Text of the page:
O'BRIEN: … But at some point, one would think, is there a moment when you say, 'I'm glad he's dead, the man who killed my son'?

BERG: No. How can a human being be glad that another human being is dead?
I have to tell you, in Mr. Berg's situation, I would be glad Zarqawi's dead. For that matter, I am glad he's dead.

Some may say that I'm not being very Christian-like by saying that. My response is that I'm not glad Zarqawi's life turned out like it did. I would much rather that he would have grown to be a man who loved, a man of compassion, a man who made a positive impact on the world. However, given the reality that he was a man devoted to jihad, to the destruction of human life, I'm glad he's dead.

O'BRIEN: ... you talked about the fact that he's become a political figure. Are you concerned that he becomes a martyr and a hero and, in fact, invigorates the insurgency in Iraq?

BERG: Of course… take someone who in 1991, who maybe had their family killed by an American bomb, their support system whisked away from them, someone who, instead of being 59, as I was when Nick died, was 5-years-old or 10-years-old. And then if I were that person, might I not learn how to fly a plane into a building or strap a bag of bombs to my back?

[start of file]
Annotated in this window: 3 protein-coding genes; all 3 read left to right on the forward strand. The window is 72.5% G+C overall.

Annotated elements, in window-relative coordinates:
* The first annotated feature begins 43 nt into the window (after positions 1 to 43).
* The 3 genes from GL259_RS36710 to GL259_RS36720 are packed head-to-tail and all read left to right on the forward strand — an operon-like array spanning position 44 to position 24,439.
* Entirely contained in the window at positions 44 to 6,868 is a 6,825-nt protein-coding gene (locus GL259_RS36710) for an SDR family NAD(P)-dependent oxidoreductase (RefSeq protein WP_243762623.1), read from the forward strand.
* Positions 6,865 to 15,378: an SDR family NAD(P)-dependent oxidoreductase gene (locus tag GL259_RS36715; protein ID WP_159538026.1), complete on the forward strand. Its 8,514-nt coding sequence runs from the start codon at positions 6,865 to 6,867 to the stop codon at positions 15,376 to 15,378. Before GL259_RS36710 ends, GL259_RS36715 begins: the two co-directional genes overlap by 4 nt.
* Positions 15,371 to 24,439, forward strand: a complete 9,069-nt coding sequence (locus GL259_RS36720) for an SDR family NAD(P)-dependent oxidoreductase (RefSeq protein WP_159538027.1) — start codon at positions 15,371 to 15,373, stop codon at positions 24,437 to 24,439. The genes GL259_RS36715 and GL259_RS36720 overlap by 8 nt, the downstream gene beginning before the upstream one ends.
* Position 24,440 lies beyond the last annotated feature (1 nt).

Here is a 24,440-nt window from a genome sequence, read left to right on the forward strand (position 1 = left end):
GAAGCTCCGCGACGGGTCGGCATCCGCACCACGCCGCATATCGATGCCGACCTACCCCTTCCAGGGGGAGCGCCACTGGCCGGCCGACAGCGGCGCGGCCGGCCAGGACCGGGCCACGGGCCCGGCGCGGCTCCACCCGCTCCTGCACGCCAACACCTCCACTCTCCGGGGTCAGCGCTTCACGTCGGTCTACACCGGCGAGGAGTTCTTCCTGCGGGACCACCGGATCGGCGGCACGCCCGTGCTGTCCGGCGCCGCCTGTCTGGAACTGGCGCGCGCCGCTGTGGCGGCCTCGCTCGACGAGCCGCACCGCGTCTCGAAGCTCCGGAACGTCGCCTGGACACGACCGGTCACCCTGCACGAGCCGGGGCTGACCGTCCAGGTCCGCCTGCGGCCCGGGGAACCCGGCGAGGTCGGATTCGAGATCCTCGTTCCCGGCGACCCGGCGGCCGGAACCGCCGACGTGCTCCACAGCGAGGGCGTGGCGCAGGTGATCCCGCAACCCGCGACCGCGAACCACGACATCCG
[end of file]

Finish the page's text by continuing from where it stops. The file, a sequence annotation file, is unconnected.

That's what is happening every time we kill an Iraqi, every time we kill anyone, we are creating a large number of people who are going to want vengeance. And, you know, when are we ever going to learn that that doesn't work?

This is typical liberal drivel about how the United States has created the terrorists. It's our fault that 9-11 happened.

O'BRIEN: There's an alternate reading, which would say at some point, Iraqis will say the insurgency is not OK -- that they'll be inspired by the death of Abu Musab al-Zarqawi in the sense of, he was turned in, for example, we believe by his own No. 2, No. 3 leadership in his ranks.